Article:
As you enter your junior year in high school, your college list may be unfocused with far too many schools. Most students wind up applying to six to eight schools, and narrowing your list to that range takes self-reflection. You have to be honest in assessing the type of person you are and what you hope to gain from your college experience.
What college is right for me?
We’ve found that students often are influenced by their parents and peers. They’re not encouraged to ask, “What is it that I want?” So when we meet them, we ask, “What type of learning environment do you want?” There is no right or wrong answer. After all, everyone is different.
We find the first step is sitting down as a family to discuss your wants and needs in college. You must identify what is important to you.
To determine what best suits you—and, in turn, narrow your list down to something manageable and realistic—we deploy a model called S.A.F.E. which includes four key factors to consider when choosing a college. Those are Social, Academic, Financial and Employment fit. Using these factors when choosing a college will help you determine the schools that are the best overall fit for you.
Your College Admissions Journey, Mapped Out!
Introducing our college planning timeline with a handy checklist of essential tasks, a step-by-step guide for every grade level, from freshman to senior year, AND financial aid, college applications, extracurricular activities, and more.
SOCIAL FIT FACTORS
If you prefer an intimate classroom setting and personal interaction with your professors, a smaller school will fit the bill. You might have more leadership opportunities at a smaller college. Your impact may be greater at an institution of 1,200 compared to one of 40,000.
Among the appeals of larger schools is that they offer more majors. Big universities are also attractive to kids seeking a robust social setting, one that has, say, a thriving Greek scene or Big Ten football and basketball. We tend to find more extracurricular outlets at larger schools.
Is avoiding the expense of flying back and forth to school a priority? If so, focus on colleges that are close to home. On the other hand, some students are drawn to faraway locales; maybe they love the vibe of the California culture or the natural wonders of Colorado. Other students might seek an urban campus because of everything a big city has to offer, such as abundant internship opportunities.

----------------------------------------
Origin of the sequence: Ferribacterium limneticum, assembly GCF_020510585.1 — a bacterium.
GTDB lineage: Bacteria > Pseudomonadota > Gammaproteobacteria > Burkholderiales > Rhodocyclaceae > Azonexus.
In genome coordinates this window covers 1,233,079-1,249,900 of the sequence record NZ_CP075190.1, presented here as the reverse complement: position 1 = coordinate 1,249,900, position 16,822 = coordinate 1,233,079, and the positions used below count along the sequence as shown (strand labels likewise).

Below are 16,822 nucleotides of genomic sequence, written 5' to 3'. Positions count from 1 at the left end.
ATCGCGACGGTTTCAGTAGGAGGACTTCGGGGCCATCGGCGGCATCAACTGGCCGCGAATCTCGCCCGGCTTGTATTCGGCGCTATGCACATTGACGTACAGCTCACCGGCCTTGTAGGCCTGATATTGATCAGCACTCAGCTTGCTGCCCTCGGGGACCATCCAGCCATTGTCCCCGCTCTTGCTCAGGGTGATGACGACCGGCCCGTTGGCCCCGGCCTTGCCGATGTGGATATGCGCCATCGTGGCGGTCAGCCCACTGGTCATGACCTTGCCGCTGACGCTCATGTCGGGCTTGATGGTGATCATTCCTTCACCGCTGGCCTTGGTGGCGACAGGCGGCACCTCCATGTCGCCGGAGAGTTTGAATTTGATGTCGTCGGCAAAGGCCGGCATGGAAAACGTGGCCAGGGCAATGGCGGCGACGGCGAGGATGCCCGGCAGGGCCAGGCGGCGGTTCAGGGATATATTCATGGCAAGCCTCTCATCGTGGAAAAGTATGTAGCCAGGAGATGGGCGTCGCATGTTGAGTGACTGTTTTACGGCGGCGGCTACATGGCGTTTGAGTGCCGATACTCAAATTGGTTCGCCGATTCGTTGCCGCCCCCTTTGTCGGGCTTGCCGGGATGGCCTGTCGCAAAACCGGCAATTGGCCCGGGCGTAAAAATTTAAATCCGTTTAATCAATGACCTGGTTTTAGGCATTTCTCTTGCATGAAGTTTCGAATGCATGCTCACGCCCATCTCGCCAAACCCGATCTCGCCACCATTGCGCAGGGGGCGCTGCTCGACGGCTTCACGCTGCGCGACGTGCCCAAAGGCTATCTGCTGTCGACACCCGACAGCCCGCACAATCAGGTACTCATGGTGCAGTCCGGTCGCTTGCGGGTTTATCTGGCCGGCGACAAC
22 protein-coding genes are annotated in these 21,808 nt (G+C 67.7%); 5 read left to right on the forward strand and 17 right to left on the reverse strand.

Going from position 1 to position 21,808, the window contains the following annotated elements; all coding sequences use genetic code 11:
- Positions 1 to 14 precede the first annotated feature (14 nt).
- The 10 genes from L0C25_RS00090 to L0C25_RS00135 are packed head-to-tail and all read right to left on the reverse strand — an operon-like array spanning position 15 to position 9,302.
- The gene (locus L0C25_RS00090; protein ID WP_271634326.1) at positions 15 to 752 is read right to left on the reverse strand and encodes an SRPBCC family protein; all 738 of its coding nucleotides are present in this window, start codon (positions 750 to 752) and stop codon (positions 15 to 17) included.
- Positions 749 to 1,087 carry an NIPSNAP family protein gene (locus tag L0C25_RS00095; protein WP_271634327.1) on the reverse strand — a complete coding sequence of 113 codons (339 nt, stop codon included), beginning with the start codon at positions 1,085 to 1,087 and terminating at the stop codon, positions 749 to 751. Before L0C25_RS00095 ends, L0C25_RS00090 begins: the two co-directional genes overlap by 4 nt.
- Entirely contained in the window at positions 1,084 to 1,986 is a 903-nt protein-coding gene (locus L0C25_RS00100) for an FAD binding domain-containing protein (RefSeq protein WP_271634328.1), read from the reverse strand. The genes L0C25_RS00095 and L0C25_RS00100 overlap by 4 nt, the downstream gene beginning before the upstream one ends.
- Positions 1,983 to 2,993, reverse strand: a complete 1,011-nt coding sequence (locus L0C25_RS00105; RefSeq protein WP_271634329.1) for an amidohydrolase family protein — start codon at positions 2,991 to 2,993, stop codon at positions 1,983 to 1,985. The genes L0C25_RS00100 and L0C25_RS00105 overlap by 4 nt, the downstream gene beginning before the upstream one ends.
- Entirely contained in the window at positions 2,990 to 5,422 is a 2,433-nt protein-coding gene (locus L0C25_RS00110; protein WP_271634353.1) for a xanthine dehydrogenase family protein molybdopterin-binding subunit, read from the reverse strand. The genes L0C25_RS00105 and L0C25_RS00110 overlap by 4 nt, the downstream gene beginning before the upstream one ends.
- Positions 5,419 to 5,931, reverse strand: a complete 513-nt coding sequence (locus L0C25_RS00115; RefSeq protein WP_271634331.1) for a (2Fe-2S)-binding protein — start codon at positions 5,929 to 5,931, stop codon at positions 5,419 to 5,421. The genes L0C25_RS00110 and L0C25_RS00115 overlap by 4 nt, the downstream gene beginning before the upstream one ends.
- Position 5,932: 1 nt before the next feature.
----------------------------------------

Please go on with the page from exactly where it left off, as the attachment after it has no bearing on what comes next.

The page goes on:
Our Guide to Choosing the Right College Fit Resource Page has insightful tools to explore additional factors to consider related to S.A.F.E.
ACADEMIC FIT FACTORS
Academic Majors of Interest
There are schools that are known for particular majors. Purdue, for example, has a superior engineering program. Is journalism your career goal? Then the University of Missouri might be a viable option. Do you want to pursue a degree in economics? Then Miami of Ohio is a possibility.
Are you unsure of a major? That’s okay, too. Find a college that is strong in your general areas of interest, and something will click when it comes time to settle on a major. The key is to study what you love. You’ll get better grades, and you’ll be happier.
You have to be honest in assessing the type of person you are and what you hope to gain from your college experience.
It’s important to attend a college that is in your wheelhouse intellectually, even if it may be a notch below another institution in which you managed to be accepted. Do you really want to go to a school where it might be hard to keep up academically with your peers? It can be self-defeating. Some 18-year-olds haven’t yet neared their intellectual peaks. We don’t want them to become frustrated in a setting where they can’t keep up. They’ll be better off at a college where they have the time and space to grow into their potential.
If you’re a student who needs very structured support services, fortify your list with schools that meet this requirement. A number of colleges, such as the University of Arizona, are renowned for programs that are designed around students with learning challenges or learning differences.
FINANCIAL FIT FACTORS
Cost is obviously a huge factor. Does your family need financial aid? If so, build your list around colleges that will offer you the best financial aid packages. The more selective schools—as great as they are—often don’t give merit-based aid because everyone there also has strong grades and test scores.
How much debt are you willing to incur? We as parents need to do a better job of not allowing massive college loans to happen. It’s counterproductive for children or parents to be in debt for 20 years after graduation.
EMPLOYMENT FIT FACTORS
Last, but certainly not least, is the employment fit. College is all about your future. Your college choice greatly affects your career and earning potential. Here are a few questions to consider. How well do students in your major get placed in a job after college? Which companies recruit on campus? Where do alumni often work? What is the average salary out of college in your major?
The presence of a strong alumni network is sure to help you on your path to a strong and lasting career.
As you begin your list narrow it, there are many online search engines you are able to use. We personally like Niche.com because it’s easy to use. Big Future by College Board is also a good site. Regardless, following the S.A.F.E. factors when choosing a college will help you narrow your list to a set of schools that work for you. It will make the application process much less cumbersome and your actual college experience much more rewarding.
Our team at HelloCollege would be honored to help you identify your factors for choosing a college during a one-on-one conversation.